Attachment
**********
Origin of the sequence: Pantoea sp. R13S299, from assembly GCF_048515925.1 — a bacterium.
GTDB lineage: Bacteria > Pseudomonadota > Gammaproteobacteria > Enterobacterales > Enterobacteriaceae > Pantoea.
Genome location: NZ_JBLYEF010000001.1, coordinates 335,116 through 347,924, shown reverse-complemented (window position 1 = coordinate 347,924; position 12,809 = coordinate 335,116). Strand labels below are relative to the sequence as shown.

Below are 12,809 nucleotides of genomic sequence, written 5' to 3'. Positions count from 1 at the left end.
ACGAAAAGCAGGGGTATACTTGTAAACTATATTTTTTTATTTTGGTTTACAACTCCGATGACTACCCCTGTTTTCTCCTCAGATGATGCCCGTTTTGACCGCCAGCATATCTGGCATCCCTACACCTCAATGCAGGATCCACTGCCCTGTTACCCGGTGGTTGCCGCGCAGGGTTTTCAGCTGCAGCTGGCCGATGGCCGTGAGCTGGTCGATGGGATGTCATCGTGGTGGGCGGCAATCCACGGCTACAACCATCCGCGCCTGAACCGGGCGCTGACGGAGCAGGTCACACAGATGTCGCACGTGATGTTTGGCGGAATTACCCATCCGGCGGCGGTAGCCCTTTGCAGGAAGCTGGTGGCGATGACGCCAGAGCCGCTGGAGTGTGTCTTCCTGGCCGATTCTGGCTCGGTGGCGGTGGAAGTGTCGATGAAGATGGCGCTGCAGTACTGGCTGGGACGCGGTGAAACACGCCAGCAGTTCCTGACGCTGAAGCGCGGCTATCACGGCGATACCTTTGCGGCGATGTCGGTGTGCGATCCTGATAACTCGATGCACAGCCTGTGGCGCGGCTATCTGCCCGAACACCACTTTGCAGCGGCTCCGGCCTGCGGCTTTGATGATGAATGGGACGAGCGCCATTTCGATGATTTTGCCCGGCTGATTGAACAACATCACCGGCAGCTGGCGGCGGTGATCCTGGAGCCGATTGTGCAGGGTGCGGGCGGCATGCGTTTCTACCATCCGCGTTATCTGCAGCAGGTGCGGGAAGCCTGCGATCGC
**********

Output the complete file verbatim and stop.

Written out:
Origin of the sequence: Pantoea sp. R13S299, from assembly GCF_048515925.1 — a bacterium.
GTDB lineage: Bacteria > Pseudomonadota > Gammaproteobacteria > Enterobacterales > Enterobacteriaceae > Pantoea.
Genome location: NZ_JBLYEF010000001.1, coordinates 335,116 through 347,924, shown reverse-complemented (window position 1 = coordinate 347,924; position 12,809 = coordinate 335,116). Strand labels below are relative to the sequence as shown.

Below are 12,809 nucleotides of genomic sequence, written 5' to 3'. Positions count from 1 at the left end.
ACGAAAAGCAGGGGTATACTTGTAAACTATATTTTTTTATTTTGGTTTACAACTCCGATGACTACCCCTGTTTTCTCCTCAGATGATGCCCGTTTTGACCGCCAGCATATCTGGCATCCCTACACCTCAATGCAGGATCCACTGCCCTGTTACCCGGTGGTTGCCGCGCAGGGTTTTCAGCTGCAGCTGGCCGATGGCCGTGAGCTGGTCGATGGGATGTCATCGTGGTGGGCGGCAATCCACGGCTACAACCATCCGCGCCTGAACCGGGCGCTGACGGAGCAGGTCACACAGATGTCGCACGTGATGTTTGGCGGAATTACCCATCCGGCGGCGGTAGCCCTTTGCAGGAAGCTGGTGGCGATGACGCCAGAGCCGCTGGAGTGTGTCTTCCTGGCCGATTCTGGCTCGGTGGCGGTGGAAGTGTCGATGAAGATGGCGCTGCAGTACTGGCTGGGACGCGGTGAAACACGCCAGCAGTTCCTGACGCTGAAGCGCGGCTATCACGGCGATACCTTTGCGGCGATGTCGGTGTGCGATCCTGATAACTCGATGCACAGCCTGTGGCGCGGCTATCTGCCCGAACACCACTTTGCAGCGGCTCCGGCCTGCGGCTTTGATGATGAATGGGACGAGCGCCATTTCGATGATTTTGCCCGGCTGATTGAACAACATCACCGGCAGCTGGCGGCGGTGATCCTGGAGCCGATTGTGCAGGGTGCGGGCGGCATGCGTTTCTACCATCCGCGTTATCTGCAGCAGGTGCGGGAAGCCTGCGATCGC